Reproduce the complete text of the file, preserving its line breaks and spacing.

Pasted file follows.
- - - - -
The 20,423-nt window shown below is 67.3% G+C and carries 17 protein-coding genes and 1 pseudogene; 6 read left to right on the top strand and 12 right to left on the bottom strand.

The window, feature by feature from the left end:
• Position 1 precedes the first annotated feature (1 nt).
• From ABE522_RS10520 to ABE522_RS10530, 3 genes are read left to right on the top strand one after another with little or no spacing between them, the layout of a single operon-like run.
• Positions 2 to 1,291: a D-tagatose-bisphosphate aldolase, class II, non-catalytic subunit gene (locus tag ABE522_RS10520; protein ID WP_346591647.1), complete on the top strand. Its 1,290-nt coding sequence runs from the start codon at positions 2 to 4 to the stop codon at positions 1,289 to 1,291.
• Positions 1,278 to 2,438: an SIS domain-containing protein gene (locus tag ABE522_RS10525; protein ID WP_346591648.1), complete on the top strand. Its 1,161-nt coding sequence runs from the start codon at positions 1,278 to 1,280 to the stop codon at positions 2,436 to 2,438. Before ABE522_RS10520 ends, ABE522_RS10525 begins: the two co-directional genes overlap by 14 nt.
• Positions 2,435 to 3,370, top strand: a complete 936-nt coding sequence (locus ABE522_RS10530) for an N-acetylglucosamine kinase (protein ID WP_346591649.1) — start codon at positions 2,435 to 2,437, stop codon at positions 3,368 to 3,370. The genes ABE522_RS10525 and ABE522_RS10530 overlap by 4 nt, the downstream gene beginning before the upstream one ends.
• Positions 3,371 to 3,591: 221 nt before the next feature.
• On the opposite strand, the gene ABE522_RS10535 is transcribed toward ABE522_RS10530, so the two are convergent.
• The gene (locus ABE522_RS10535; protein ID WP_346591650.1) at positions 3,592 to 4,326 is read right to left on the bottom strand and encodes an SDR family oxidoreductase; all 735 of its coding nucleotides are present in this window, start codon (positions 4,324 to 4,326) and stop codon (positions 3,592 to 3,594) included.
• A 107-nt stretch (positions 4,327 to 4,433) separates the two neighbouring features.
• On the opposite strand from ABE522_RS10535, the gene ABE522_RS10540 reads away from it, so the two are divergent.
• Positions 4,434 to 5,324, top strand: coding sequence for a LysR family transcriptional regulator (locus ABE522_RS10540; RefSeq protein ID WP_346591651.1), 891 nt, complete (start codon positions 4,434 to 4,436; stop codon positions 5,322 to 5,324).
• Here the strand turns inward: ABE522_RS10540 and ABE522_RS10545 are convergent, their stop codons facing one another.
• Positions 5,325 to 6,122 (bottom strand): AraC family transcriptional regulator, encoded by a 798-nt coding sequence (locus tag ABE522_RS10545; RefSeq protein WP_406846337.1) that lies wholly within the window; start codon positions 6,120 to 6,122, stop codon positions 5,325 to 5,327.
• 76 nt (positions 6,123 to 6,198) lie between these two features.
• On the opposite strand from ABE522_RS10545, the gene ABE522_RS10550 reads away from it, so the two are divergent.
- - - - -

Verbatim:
The 20,423-nt window shown below is 67.3% G+C and carries 17 protein-coding genes and 1 pseudogene; 6 read left to right on the top strand and 12 right to left on the bottom strand.

The window, feature by feature from the left end:
• Position 1 precedes the first annotated feature (1 nt).
• From ABE522_RS10520 to ABE522_RS10530, 3 genes are read left to right on the top strand one after another with little or no spacing between them, the layout of a single operon-like run.
• Positions 2 to 1,291: a D-tagatose-bisphosphate aldolase, class II, non-catalytic subunit gene (locus tag ABE522_RS10520; protein ID WP_346591647.1), complete on the top strand. Its 1,290-nt coding sequence runs from the start codon at positions 2 to 4 to the stop codon at positions 1,289 to 1,291.
• Positions 1,278 to 2,438: an SIS domain-containing protein gene (locus tag ABE522_RS10525; protein ID WP_346591648.1), complete on the top strand. Its 1,161-nt coding sequence runs from the start codon at positions 1,278 to 1,280 to the stop codon at positions 2,436 to 2,438. Before ABE522_RS10520 ends, ABE522_RS10525 begins: the two co-directional genes overlap by 14 nt.
• Positions 2,435 to 3,370, top strand: a complete 936-nt coding sequence (locus ABE522_RS10530) for an N-acetylglucosamine kinase (protein ID WP_346591649.1) — start codon at positions 2,435 to 2,437, stop codon at positions 3,368 to 3,370. The genes ABE522_RS10525 and ABE522_RS10530 overlap by 4 nt, the downstream gene beginning before the upstream one ends.
• Positions 3,371 to 3,591: 221 nt before the next feature.
• On the opposite strand, the gene ABE522_RS10535 is transcribed toward ABE522_RS10530, so the two are convergent.
• The gene (locus ABE522_RS10535; protein ID WP_346591650.1) at positions 3,592 to 4,326 is read right to left on the bottom strand and encodes an SDR family oxidoreductase; all 735 of its coding nucleotides are present in this window, start codon (positions 4,324 to 4,326) and stop codon (positions 3,592 to 3,594) included.
• A 107-nt stretch (positions 4,327 to 4,433) separates the two neighbouring features.
• On the opposite strand from ABE522_RS10535, the gene ABE522_RS10540 reads away from it, so the two are divergent.
• Positions 4,434 to 5,324, top strand: coding sequence for a LysR family transcriptional regulator (locus ABE522_RS10540; RefSeq protein ID WP_346591651.1), 891 nt, complete (start codon positions 4,434 to 4,436; stop codon positions 5,322 to 5,324).
• Here the strand turns inward: ABE522_RS10540 and ABE522_RS10545 are convergent, their stop codons facing one another.
• Positions 5,325 to 6,122 (bottom strand): AraC family transcriptional regulator, encoded by a 798-nt coding sequence (locus tag ABE522_RS10545; RefSeq protein WP_406846337.1) that lies wholly within the window; start codon positions 6,120 to 6,122, stop codon positions 5,325 to 5,327.
• 76 nt (positions 6,123 to 6,198) lie between these two features.
• On the opposite strand from ABE522_RS10545, the gene ABE522_RS10550 reads away from it, so the two are divergent.